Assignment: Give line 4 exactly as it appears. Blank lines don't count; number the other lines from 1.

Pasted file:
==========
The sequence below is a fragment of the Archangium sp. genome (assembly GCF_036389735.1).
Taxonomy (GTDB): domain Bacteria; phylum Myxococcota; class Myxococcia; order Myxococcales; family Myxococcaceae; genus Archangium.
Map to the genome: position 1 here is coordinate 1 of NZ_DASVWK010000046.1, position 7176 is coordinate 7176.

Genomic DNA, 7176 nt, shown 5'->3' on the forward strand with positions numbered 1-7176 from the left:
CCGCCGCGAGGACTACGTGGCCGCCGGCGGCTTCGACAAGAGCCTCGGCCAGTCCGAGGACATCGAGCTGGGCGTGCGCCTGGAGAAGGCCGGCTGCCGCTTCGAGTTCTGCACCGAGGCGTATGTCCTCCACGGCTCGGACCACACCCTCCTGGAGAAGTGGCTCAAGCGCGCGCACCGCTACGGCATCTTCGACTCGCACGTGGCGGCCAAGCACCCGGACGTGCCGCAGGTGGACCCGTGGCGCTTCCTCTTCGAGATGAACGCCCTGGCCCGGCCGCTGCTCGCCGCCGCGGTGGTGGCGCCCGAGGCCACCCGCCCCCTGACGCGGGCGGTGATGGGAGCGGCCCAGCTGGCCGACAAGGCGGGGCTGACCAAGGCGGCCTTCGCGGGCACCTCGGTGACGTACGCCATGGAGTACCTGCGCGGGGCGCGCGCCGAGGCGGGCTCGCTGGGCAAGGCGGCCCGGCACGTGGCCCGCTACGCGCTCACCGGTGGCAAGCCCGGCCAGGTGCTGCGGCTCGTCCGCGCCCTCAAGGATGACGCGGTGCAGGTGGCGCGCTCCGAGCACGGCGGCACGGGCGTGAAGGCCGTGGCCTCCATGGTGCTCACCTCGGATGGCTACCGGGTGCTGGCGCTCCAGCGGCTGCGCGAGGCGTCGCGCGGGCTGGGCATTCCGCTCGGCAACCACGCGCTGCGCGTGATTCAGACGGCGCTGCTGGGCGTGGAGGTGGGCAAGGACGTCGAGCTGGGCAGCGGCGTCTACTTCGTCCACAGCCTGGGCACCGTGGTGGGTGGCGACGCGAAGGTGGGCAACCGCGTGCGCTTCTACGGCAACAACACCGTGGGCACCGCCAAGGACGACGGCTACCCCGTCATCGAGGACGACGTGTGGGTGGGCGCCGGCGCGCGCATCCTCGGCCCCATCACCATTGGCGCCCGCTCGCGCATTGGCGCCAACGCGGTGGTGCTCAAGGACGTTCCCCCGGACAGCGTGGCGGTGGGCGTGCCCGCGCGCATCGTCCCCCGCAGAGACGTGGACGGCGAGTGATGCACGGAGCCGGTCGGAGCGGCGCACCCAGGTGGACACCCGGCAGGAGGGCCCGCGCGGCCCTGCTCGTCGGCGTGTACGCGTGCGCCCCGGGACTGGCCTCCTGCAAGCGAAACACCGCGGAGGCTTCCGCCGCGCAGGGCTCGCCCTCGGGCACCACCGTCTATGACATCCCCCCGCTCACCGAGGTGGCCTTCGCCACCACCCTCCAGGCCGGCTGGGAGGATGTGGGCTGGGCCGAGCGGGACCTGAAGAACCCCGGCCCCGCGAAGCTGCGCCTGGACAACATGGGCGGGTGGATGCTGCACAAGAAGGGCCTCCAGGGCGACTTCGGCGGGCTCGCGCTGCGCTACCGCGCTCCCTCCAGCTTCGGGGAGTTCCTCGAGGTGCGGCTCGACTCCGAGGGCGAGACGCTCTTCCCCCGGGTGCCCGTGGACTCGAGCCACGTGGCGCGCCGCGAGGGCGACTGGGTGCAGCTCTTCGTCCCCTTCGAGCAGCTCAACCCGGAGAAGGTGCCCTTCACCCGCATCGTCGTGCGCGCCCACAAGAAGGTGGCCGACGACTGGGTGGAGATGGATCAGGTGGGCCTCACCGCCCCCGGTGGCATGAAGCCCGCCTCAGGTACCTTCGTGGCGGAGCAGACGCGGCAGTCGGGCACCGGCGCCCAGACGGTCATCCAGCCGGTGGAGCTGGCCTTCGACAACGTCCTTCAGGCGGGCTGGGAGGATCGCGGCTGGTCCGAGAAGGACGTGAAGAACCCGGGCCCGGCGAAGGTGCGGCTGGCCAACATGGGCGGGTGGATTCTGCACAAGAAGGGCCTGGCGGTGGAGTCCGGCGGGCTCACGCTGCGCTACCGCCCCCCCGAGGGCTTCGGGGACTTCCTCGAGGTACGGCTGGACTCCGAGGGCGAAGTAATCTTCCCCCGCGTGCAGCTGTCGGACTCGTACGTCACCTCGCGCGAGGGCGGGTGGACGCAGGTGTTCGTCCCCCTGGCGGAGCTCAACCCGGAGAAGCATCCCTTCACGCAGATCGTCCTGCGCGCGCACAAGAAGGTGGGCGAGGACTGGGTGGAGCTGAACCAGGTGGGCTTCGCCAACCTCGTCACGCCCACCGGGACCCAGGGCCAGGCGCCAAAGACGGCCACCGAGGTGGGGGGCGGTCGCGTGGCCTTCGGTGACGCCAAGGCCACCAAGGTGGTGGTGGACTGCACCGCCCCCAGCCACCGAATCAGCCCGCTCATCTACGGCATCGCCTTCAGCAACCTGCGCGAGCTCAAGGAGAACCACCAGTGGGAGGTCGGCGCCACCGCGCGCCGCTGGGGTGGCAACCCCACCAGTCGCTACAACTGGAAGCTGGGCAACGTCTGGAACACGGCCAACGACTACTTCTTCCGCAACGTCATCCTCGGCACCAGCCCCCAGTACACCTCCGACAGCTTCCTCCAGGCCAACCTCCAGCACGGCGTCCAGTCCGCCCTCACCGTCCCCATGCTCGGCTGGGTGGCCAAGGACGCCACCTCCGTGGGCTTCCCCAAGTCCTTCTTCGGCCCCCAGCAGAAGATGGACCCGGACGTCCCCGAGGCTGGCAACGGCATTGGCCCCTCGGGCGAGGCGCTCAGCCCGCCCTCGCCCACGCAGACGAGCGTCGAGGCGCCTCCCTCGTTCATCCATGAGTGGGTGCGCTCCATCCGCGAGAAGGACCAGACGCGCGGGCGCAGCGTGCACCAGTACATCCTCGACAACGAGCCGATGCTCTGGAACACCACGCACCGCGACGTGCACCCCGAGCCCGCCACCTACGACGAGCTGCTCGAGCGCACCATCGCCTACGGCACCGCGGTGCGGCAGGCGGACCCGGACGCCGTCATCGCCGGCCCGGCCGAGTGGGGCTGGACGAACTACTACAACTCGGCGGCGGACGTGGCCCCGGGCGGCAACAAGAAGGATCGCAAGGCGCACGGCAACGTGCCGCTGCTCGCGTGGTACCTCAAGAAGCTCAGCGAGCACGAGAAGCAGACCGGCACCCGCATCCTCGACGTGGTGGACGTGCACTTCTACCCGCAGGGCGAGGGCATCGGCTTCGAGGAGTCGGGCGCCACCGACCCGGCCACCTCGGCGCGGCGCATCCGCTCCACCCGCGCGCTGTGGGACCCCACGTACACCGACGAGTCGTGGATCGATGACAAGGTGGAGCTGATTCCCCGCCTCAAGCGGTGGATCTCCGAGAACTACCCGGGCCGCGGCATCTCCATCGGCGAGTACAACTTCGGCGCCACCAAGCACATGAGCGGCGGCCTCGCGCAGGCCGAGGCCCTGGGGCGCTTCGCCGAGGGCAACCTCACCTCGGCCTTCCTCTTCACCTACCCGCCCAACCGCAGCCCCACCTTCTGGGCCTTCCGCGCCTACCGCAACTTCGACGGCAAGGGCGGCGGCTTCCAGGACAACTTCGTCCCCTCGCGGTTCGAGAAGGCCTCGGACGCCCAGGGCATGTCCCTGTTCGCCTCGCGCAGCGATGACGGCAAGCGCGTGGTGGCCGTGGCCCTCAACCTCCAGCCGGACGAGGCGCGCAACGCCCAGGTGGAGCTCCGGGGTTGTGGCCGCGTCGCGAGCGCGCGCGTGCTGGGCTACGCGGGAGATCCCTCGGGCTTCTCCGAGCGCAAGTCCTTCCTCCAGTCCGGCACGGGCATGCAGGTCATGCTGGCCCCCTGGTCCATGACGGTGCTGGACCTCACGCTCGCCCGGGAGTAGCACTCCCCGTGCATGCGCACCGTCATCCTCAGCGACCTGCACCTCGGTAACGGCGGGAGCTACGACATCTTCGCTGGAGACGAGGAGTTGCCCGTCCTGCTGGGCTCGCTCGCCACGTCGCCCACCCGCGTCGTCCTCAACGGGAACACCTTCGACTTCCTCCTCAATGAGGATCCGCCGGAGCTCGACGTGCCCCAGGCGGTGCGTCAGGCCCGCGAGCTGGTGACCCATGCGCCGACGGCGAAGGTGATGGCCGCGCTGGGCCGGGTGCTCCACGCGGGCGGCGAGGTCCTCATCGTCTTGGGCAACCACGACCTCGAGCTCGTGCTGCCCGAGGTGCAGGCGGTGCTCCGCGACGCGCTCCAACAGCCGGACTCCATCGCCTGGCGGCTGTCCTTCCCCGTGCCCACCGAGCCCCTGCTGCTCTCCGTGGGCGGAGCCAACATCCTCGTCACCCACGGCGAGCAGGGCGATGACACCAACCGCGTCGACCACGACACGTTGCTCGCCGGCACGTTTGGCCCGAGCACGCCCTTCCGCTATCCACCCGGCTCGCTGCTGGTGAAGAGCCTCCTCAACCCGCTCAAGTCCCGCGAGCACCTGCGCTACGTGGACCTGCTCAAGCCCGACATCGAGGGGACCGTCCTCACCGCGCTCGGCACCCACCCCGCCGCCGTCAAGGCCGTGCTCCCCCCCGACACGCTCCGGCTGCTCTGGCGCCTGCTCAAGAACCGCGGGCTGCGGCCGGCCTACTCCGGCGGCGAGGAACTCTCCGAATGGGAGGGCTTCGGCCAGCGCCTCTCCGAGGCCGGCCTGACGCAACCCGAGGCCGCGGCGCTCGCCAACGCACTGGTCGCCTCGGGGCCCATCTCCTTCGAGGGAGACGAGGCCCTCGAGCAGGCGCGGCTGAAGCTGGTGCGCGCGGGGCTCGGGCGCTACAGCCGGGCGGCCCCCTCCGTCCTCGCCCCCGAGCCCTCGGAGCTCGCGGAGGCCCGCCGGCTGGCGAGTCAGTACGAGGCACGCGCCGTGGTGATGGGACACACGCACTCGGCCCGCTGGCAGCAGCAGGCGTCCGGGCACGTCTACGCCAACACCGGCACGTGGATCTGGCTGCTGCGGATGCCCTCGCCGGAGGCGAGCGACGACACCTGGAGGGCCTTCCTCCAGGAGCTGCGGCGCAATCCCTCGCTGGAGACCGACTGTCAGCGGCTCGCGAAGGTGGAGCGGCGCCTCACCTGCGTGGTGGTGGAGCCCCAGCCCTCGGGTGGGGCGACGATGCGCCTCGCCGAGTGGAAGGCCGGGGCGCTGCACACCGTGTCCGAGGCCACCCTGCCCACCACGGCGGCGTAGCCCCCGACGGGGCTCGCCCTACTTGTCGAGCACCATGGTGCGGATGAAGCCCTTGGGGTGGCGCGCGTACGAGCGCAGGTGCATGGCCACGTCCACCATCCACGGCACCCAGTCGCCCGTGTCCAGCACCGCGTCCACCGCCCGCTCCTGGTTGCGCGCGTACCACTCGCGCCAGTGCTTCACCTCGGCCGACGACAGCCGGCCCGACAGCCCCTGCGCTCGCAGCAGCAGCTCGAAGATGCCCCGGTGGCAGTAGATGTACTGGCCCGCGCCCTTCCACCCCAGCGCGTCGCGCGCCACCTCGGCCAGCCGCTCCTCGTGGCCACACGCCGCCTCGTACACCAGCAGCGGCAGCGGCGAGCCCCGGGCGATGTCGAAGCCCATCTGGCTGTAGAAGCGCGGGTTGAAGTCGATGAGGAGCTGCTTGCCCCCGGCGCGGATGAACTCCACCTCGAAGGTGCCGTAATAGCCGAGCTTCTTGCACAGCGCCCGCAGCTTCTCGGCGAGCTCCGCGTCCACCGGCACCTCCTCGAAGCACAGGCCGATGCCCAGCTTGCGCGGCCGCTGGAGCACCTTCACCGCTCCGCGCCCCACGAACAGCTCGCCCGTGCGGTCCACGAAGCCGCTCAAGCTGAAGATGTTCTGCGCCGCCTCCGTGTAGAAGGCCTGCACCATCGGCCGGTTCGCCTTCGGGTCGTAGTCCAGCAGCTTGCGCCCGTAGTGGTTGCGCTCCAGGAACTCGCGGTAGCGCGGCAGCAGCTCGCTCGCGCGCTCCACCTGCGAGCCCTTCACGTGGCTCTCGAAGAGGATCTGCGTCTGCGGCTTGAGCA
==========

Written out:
Genomic DNA, 7176 nt, shown 5'->3' on the forward strand with positions numbered 1-7176 from the left: